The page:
Big changes can be made to a car’s internals, which leads many people to think that big horsepower is impossible. For example, aftermarket camshafts or cylinder head porting over 240hp might not seem like much until you add in supercharger upgrades which gives your engine an additional boost.

The stock internals of the 2ZZ-GE is limited only to 300 horses but with forged pistons plus enhanced airflow thanks to these components from some aftermarket shops,

the potential for power increases exponentially when going from natural aspiration alone all way up into GE territory where numbers such as 500+ pound-feet await those willing enough. 

Problems Surrounding the Toyota 2ZZ-GE Engine: 

As a product of a downsized engine development of the Toyota Company, the Toyota 2ZZ-GE engine shares some issues and problems due to the properties of the materials used. However, these issues do not equate to a bad engine rep but mostly affect the performance due to age and mileage. 

Some of the main problems of the engine revolve around the absence of the traditional cast-iron liners that lead to the uniformity of solidification causing hole forming, lower thermal conductivity, and some cracks. 

There are other issues we will tackle, such as: 

1. Locking Pin Issues in the VVTL-i

The Toyota 2ZZ-GE engine is equipped with a technology that makes it far more efficient amongst its peers, the VVTL-i. However, some parts of this technology become faulty several miles after use. The one we are talking about here is the locking pin. 

Locking pins are pushed and dictated by the oil pressure locking the cam profile in the valve lift. When this fails, it cannot move to operate the proper position for one cam rotation. So, what happens is it causes a partial overlap collision of pin and rod, leading to premature and progressive wear.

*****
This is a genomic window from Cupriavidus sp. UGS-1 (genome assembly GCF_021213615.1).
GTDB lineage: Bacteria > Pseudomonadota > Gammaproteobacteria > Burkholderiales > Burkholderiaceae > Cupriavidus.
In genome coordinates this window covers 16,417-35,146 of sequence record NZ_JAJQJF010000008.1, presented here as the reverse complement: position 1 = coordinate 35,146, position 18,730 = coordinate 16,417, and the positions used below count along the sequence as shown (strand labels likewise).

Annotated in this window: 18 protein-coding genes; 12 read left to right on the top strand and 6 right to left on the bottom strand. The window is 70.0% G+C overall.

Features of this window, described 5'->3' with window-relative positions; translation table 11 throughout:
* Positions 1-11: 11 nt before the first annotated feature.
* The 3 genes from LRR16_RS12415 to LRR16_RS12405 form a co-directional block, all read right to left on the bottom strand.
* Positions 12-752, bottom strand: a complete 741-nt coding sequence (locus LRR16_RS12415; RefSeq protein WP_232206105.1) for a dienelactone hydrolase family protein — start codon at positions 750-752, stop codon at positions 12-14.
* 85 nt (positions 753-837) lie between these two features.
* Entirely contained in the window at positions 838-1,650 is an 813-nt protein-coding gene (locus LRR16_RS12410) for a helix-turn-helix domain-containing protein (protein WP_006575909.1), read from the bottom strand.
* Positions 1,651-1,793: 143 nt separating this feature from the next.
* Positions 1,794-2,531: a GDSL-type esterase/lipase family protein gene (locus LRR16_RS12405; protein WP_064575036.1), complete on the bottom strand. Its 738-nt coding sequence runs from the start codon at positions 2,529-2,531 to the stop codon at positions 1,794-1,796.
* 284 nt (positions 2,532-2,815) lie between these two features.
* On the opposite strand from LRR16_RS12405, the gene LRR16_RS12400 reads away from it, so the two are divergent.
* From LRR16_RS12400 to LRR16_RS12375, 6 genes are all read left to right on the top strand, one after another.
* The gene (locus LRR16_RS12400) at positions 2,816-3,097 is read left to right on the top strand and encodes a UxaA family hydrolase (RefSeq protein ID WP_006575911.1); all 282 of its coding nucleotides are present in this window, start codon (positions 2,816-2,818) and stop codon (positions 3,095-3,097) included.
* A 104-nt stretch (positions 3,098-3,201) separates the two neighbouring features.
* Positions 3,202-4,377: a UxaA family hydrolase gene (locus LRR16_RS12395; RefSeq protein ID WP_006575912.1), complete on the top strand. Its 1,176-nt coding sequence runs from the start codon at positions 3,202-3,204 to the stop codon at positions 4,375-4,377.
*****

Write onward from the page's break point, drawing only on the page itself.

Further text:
If not addressed, the worn pin will be wrung out by the rod in the initial position and not be able to fix it, so the downside will always operate on the low-speed cam. 

2. Rocker Arm Shaft Mounting Bolt Breakage

This issue causes the shaft to turn freely, causing the oil supply going to the rockers to halt, causing the VVTL to not work. On top of that, the lubrication of the unit also deteriorates because of this.

3. Rough Idling

This is not considered a problem but more of a maintenance issue. If you experience any rough idling, you need to cleanse the throttle body unit and idle run valves. 

Additional notes would include the VVTL-i system servicing for every 30,000 miles. If you fail, the system may halt and decrease its maximum capacity after working at 6,000 RPM. So make sure that you diligently check this. 

Summary

Toyota has always been recognized as one of the best engine makers in the automotive industry. They built legendary engines and cars alike. Their collaboration with Yamaha in the late nineties allowed the emergence of one the most revered four-cylinder engine ever made. 

The Toyota 2ZZ-GE engine would not be forgotten. It will be remembered as the epitome and prime model of engine downsizing done right. Toyota proved that it is possible to build a lighter, smaller, and more efficient engine without compromising the sporty nature of its performance-oriented engines.